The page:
Authors: Martin Schwarze, Christopher Gaul, Reinhard Scholz, Fabio Bussolotti, Andreas Hofacker, Karl Sebastian Schellhammer, Bernhard Nell, Benjamin D. Naab, Zhenan Bao, Donato Spoltore, Koen Vandewal, Johannes Widmer, Satoshi Kera, Nobuo Ueno, Frank Ortmann, Karl Leo

Weitere Informationen:

http://www.iapp.de
http://www.cfaed.tu-dresden.de/ortmann-home

Kim-Astrid Magister | Technische Universität Dresden

More articles from Physics and Astronomy:

nachricht Initial repulsion does not rule out subsequent attraction
13.09.2019 | Universität Regensburg

nachricht NASA's Hubble finds water vapor on habitable-zone exoplanet for 1st time
12.09.2019 | NASA/Goddard Space Flight Center

All articles from Physics and Astronomy >>>

The most recent press releases about innovation >>>

Die letzten 5 Focus-News des innovations-reports im Überblick:

Im Focus: The working of a molecular string phone

Researchers from the Department of Atomically Resolved Dynamics of the Max Planck Institute for the Structure and Dynamics of Matter (MPSD) at the Center for Free-Electron Laser Science in Hamburg, the University of Potsdam (both in Germany) and the University of Toronto (Canada) have pieced together a detailed time-lapse movie revealing all the major steps during the catalytic cycle of an enzyme. Surprisingly, the communication between the protein units is accomplished via a water-network akin to a string telephone. This communication is aligned with a ‘breathing’ motion, that is the expansion and contraction of the protein.

This time-lapse sequence of structures reveals dynamic motions as a fundamental element in the molecular foundations of biology.

Im Focus: Milestones on the Way to the Nuclear Clock

Two research teams have succeeded simultaneously in measuring the long-sought Thorium nuclear transition, which enables extremely precise nuclear clocks. TU Wien (Vienna) is part of both teams.

If you want to build the most accurate clock in the world, you need something that "ticks" very fast and extremely precise. In an atomic clock, electrons are...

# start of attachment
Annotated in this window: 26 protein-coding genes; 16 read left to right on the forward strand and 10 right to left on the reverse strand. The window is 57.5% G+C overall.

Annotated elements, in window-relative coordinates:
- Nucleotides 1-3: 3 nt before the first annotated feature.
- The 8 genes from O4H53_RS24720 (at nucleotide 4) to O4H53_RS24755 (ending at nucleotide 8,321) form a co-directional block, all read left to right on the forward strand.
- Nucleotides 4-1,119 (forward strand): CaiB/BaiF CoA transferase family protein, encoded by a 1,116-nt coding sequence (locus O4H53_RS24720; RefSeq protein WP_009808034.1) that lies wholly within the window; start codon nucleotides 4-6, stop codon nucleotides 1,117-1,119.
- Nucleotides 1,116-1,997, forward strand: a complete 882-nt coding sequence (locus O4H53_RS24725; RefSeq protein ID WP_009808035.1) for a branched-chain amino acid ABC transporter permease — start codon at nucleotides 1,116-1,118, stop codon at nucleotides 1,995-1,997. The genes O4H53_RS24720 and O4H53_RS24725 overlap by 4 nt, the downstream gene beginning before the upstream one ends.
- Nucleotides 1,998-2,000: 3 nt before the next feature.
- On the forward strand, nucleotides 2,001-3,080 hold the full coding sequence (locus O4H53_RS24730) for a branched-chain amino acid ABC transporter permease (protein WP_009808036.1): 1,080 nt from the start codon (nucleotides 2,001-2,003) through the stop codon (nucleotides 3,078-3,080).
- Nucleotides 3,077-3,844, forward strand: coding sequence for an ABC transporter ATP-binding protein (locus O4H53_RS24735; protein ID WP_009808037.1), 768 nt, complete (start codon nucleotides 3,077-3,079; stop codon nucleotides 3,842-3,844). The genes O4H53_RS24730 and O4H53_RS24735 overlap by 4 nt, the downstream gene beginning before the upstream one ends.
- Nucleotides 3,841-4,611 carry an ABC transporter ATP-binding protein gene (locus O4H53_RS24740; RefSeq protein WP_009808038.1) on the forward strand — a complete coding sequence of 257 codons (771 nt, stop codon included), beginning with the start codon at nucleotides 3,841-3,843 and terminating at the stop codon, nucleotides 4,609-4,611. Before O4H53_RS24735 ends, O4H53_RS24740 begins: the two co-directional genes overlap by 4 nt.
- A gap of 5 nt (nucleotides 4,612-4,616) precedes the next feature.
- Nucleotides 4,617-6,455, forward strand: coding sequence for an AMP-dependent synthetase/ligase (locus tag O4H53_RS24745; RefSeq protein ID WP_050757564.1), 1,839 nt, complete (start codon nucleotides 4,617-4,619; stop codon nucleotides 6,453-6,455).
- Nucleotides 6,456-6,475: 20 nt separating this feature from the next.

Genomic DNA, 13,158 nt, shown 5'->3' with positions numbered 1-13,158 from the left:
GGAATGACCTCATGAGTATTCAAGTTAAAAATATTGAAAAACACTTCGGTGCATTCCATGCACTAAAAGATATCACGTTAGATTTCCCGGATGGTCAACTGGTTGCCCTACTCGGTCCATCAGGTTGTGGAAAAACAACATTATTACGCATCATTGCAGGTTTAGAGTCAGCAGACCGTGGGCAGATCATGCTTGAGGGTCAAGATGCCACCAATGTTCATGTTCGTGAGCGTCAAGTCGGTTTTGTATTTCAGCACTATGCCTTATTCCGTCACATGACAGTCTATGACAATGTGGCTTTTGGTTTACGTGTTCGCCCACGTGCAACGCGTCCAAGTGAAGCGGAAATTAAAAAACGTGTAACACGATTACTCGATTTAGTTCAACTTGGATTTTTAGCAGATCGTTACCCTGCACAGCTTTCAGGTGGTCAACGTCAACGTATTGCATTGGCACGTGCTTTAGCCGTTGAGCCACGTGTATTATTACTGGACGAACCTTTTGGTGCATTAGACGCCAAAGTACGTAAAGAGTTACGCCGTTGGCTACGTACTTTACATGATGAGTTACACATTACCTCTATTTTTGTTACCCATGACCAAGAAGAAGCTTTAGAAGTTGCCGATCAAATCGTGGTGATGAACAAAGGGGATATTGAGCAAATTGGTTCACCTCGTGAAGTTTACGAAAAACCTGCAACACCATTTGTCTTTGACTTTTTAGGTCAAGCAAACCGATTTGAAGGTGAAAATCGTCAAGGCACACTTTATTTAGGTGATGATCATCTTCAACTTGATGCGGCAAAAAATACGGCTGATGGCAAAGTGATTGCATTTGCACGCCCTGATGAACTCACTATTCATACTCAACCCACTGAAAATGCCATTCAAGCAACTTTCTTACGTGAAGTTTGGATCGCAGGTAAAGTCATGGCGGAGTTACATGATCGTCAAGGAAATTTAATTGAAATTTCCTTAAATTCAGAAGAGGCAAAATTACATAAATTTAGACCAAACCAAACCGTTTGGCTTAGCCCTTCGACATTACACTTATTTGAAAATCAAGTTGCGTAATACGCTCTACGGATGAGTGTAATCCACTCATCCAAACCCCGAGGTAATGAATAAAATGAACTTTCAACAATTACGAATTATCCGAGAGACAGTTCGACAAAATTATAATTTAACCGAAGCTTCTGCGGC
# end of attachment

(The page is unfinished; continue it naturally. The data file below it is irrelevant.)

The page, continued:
Im Focus: Graphene sets the stage for the next generation of THz astronomy detectors

Researchers from Chalmers University of Technology have demonstrated a detector made from graphene that could revolutionize the sensors used in next-generation space telescopes. The findings were recently published in the scientific journal Nature Astronomy.

Beyond superconductors, there are few materials that can fulfill the requirements needed for making ultra-sensitive and fast terahertz (THz) detectors for...

Im Focus: Physicists from Stuttgart prove the existence of a supersolid state of matte

A supersolid is a state of matter that can be described in simplified terms as being solid and liquid at the same time. In recent years, extensive efforts have been devoted to the detection of this exotic quantum matter. A research team led by Tilman Pfau and Tim Langen at the 5th Institute of Physics of the University of Stuttgart has succeeded in proving experimentally that the long-sought supersolid state of matter exists. The researchers report their results in Nature magazine.

In our everyday lives, we are familiar with matter existing in three different states: solid, liquid, or gas. However, if matter is cooled down to extremely...

Im Focus: World record for tandem perovskite-CIGS solar cell

A team headed by Prof. Steve Albrecht from the HZB will present a new world-record tandem solar cell at EU PVSEC, the world's largest international photovoltaic and solar energy conference and exhibition, in Marseille, France on September 11, 2019. This tandem solar cell combines the semiconducting materials perovskite and CIGS and achieves a certified efficiency of 23.26 per cent. One reason for this success lies in the cell’s intermediate layer of organic molecules: they self-organise to cover even rough semiconductor surfaces. Two patents have been filed for these layers.

Perovskite-based solar cells have experienced an incredibly rapid increase in efficiency over the last ten years. The combination of perovskites with classical...

All Focus news of the innovation-report >>>

Anzeige

Anzeige

VideoLinks
Industry & Economy
Event News

Society 5.0: putting humans at the heart of digitalisation

10.09.2019 | Event News

Interspeech 2019 conference: Alexa and Siri in Graz

04.09.2019 | Event News

AI for Laser Technology Conference: optimizing the use of lasers with artificial intelligence

29.08.2019 | Event News

 
Latest News

Low sea-ice cover in the Arctic

13.09.2019 | Earth Sciences

Researchers produce synthetic Hall Effect to achieve one-way radio transmission

13.09.2019 | Power and Electrical Engineering

Penn engineers' new topological insulator reroutes photonic 'traffic' on the fly

13.09.2019 | Power and Electrical Engineering

VideoLinks
Science & Research
Overview of more VideoLinks >>>